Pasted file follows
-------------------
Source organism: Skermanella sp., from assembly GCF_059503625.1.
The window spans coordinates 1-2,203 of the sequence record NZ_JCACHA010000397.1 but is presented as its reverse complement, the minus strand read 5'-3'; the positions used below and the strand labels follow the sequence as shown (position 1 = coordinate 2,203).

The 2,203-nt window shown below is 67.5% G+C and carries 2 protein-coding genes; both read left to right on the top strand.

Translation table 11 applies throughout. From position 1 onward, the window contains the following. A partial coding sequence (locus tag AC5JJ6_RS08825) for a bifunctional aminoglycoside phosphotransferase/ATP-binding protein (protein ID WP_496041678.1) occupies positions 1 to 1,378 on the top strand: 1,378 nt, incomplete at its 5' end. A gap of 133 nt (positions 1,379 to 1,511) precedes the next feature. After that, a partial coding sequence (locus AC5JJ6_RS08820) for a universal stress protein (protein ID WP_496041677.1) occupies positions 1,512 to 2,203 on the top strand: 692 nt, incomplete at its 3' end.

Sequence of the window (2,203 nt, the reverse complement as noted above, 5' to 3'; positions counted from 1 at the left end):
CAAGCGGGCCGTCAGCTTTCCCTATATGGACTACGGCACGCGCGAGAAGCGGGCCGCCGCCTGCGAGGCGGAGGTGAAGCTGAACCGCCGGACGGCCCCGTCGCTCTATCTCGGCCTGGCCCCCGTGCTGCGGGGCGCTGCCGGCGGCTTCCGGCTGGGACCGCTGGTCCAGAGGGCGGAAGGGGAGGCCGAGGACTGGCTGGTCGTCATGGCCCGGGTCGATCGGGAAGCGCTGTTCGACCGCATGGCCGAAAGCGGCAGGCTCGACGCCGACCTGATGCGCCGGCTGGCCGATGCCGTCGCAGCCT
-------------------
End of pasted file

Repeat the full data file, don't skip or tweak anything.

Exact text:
Source organism: Skermanella sp., from assembly GCF_059503625.1.
The window spans coordinates 1-2,203 of the sequence record NZ_JCACHA010000397.1 but is presented as its reverse complement, the minus strand read 5'-3'; the positions used below and the strand labels follow the sequence as shown (position 1 = coordinate 2,203).

The 2,203-nt window shown below is 67.5% G+C and carries 2 protein-coding genes; both read left to right on the top strand.

Translation table 11 applies throughout. From position 1 onward, the window contains the following. A partial coding sequence (locus tag AC5JJ6_RS08825) for a bifunctional aminoglycoside phosphotransferase/ATP-binding protein (protein ID WP_496041678.1) occupies positions 1 to 1,378 on the top strand: 1,378 nt, incomplete at its 5' end. A gap of 133 nt (positions 1,379 to 1,511) precedes the next feature. After that, a partial coding sequence (locus AC5JJ6_RS08820) for a universal stress protein (protein ID WP_496041677.1) occupies positions 1,512 to 2,203 on the top strand: 692 nt, incomplete at its 3' end.

Sequence of the window (2,203 nt, the reverse complement as noted above, 5' to 3'; positions counted from 1 at the left end):
CAAGCGGGCCGTCAGCTTTCCCTATATGGACTACGGCACGCGCGAGAAGCGGGCCGCCGCCTGCGAGGCGGAGGTGAAGCTGAACCGCCGGACGGCCCCGTCGCTCTATCTCGGCCTGGCCCCCGTGCTGCGGGGCGCTGCCGGCGGCTTCCGGCTGGGACCGCTGGTCCAGAGGGCGGAAGGGGAGGCCGAGGACTGGCTGGTCGTCATGGCCCGGGTCGATCGGGAAGCGCTGTTCGACCGCATGGCCGAAAGCGGCAGGCTCGACGCCGACCTGATGCGCCGGCTGGCCGATGCCGTCGCAGCCT